29 December 2010

Time to Make a Change?

Sadly, it's too late for model Isabelle Caro who is gone at the age of 28. Though her death is just making the rounds today, she reportedly died in Tokyo in early November.

Why is the death of this particular model so poignant? Well, because Isabelle suffered from anorexia -- she, like so many in the fashion and entertainment industry, was the victim of a mentality that needs to stop. The mentality that to be beautiful, one must be thin.

From the early couturier houses in France, the need for a model to be thin can be documented. But there was a reason for that -- rations, manhours, expense, and the simple fact that the industry then was an 1/8 of the size it is today. Say you are starting a fashion house in the early 20th century, we've been through one war and about to enter into another one. You have little money, maybe one backer, a cramped room full of seamstresses that need pay, and, if you are a lucky, a small list of clients. Makes sense for your models to all be a size six, no? Less cloth? Less time on the machines? A quicker line to walk out to a potential buyer? Sure. I can appreciate that.

But we aren't exactly in those times now are we? And to throw in more causation, we certainly didn't have the media then that we have now. So you then throw in the Karl Lagerfeld's (who seems to be changing ever so slowly on this subject) and the Kate Moss' with their elite commentary on how important it is to be skinny and it makes the rounds to hundreds of thousands of young girls and women and you have yourself an epidemic of eating disorders, dysmorphia, obsession, body issues and low self-esteem.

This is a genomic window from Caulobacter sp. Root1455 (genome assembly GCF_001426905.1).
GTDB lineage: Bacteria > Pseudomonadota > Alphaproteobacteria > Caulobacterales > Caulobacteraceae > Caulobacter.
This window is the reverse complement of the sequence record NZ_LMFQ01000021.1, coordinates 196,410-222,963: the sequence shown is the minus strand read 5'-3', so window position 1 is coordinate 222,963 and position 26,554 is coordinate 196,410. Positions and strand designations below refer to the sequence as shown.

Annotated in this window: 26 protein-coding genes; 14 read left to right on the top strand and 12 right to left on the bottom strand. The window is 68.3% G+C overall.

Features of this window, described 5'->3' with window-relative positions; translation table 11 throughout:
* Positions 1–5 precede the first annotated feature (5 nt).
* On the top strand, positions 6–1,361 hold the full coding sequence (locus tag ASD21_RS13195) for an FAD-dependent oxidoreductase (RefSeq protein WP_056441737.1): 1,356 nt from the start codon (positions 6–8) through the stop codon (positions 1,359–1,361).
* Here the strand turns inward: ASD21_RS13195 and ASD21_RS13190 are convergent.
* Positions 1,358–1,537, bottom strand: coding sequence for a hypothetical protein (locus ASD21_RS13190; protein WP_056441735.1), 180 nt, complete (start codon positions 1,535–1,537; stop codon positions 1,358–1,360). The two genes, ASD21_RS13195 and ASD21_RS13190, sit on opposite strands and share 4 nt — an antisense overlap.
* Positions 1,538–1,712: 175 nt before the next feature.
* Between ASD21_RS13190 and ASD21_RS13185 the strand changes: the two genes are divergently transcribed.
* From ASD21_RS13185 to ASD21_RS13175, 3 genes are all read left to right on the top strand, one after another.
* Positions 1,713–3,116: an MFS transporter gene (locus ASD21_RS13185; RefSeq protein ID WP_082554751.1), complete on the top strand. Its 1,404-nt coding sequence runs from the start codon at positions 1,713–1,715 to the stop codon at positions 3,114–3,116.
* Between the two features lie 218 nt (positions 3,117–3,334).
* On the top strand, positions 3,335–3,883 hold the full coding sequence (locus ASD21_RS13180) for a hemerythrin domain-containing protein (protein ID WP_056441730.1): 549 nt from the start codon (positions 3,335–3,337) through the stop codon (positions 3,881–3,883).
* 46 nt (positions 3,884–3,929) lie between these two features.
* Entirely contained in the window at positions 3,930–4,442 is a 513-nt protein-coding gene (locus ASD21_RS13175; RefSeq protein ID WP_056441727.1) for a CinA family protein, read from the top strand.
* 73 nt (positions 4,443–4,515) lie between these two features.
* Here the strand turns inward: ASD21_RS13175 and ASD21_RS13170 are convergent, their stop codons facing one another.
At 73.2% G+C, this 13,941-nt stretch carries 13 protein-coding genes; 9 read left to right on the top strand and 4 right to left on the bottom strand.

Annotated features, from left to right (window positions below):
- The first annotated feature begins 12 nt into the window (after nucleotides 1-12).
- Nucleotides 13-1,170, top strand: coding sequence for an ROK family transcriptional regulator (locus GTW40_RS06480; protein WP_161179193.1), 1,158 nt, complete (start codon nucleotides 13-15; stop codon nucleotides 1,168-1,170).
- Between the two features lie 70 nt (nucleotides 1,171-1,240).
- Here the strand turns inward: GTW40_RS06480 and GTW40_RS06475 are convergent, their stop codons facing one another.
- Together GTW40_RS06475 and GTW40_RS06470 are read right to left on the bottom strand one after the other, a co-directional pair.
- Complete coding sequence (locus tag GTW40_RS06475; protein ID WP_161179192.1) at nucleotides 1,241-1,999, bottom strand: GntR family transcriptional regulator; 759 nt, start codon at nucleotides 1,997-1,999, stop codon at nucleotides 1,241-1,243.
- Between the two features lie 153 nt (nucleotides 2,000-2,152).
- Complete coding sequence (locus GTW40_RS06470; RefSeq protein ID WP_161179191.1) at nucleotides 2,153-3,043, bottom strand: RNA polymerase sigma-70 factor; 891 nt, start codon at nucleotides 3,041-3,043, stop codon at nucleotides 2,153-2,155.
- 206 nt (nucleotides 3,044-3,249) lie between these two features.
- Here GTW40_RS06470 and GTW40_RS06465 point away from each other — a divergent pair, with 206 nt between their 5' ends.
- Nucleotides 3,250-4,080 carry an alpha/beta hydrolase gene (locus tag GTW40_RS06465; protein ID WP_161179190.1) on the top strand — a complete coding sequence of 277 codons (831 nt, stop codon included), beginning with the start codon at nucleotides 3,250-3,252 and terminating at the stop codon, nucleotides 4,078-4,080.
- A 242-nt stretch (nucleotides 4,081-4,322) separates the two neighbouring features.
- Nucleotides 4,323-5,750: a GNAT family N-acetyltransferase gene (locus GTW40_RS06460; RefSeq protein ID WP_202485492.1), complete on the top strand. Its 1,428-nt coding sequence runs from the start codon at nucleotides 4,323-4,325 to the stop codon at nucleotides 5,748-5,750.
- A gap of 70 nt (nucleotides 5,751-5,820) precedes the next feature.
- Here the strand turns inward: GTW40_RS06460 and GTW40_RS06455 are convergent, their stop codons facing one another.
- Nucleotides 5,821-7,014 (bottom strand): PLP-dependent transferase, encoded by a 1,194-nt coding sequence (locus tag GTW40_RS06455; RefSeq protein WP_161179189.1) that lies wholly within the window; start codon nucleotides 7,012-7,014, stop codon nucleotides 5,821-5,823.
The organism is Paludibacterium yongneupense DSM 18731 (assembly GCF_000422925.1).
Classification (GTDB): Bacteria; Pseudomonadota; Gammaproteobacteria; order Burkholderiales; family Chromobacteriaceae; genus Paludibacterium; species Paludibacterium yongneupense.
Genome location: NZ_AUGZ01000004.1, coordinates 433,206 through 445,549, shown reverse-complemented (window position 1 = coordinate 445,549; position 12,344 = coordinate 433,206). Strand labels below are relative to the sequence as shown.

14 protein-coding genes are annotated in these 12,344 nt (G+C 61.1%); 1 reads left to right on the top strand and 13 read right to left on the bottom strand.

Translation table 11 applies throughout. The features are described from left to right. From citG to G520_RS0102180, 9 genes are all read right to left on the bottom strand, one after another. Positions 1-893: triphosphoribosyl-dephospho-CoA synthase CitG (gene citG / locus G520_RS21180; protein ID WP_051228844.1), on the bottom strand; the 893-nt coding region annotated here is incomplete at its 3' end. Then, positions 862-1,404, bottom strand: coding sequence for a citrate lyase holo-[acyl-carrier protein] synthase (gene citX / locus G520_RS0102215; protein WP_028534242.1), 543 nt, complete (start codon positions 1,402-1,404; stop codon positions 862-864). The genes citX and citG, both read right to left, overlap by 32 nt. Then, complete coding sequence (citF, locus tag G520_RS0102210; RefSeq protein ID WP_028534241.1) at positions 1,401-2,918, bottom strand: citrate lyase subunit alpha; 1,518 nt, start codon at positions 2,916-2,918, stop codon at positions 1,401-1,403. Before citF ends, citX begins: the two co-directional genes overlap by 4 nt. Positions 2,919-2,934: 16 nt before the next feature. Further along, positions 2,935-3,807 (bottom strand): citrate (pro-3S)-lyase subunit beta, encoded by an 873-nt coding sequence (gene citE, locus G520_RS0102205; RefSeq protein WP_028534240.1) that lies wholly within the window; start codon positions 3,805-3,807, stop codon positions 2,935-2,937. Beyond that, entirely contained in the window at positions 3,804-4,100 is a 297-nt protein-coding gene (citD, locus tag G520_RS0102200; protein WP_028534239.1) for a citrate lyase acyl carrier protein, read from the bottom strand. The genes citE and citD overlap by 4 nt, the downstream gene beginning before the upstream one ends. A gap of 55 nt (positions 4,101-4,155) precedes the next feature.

Thankfully there are some in the industry that are doing things to change the perception of what makes a model, or a woman, beautiful. Those people I salute. But it's not enough. There needs to be an all out strike when fashion industry insiders take time away from the Starbucks or Grey Goose long enough to insult a 14 year-old reading Vogue in Wisconsin who then decides not to eat for a week.

Or, as in the case of Isabelle, a law needs to be passed. After losing friends to the disease and struggling with it herself, she offended the Milan fashion set in 2007 with these No Anorexia Ads:

Additionally, Isabelle was lobbying the French government to pass a law that would prohibit models from working in the fashion industry if they did not weigh enough. Her bravery, amazing. Her death, unnecessary.

Surely her passing will not be in vain and the example she was trying to set in France will resonant in the other fashion capitals. If not, I feel even more sorry for what we are doing not only to the beauty and innovation that is/was the fashion industry, but what we continue to do to our kids. And, let's face it, the adults. Afterall, we are just kids in grown-up skin.

Be healthy but most importantly, be you. That's really the most beautiful thing you can do. Let Isabelle be a reminder to us all that fighting for what you believe, standing up against antiquated principles, and embracing who you are are what make us strong and beautiful -- it's quite simply not your dress size.


22 December 2010

Ringing in my Ears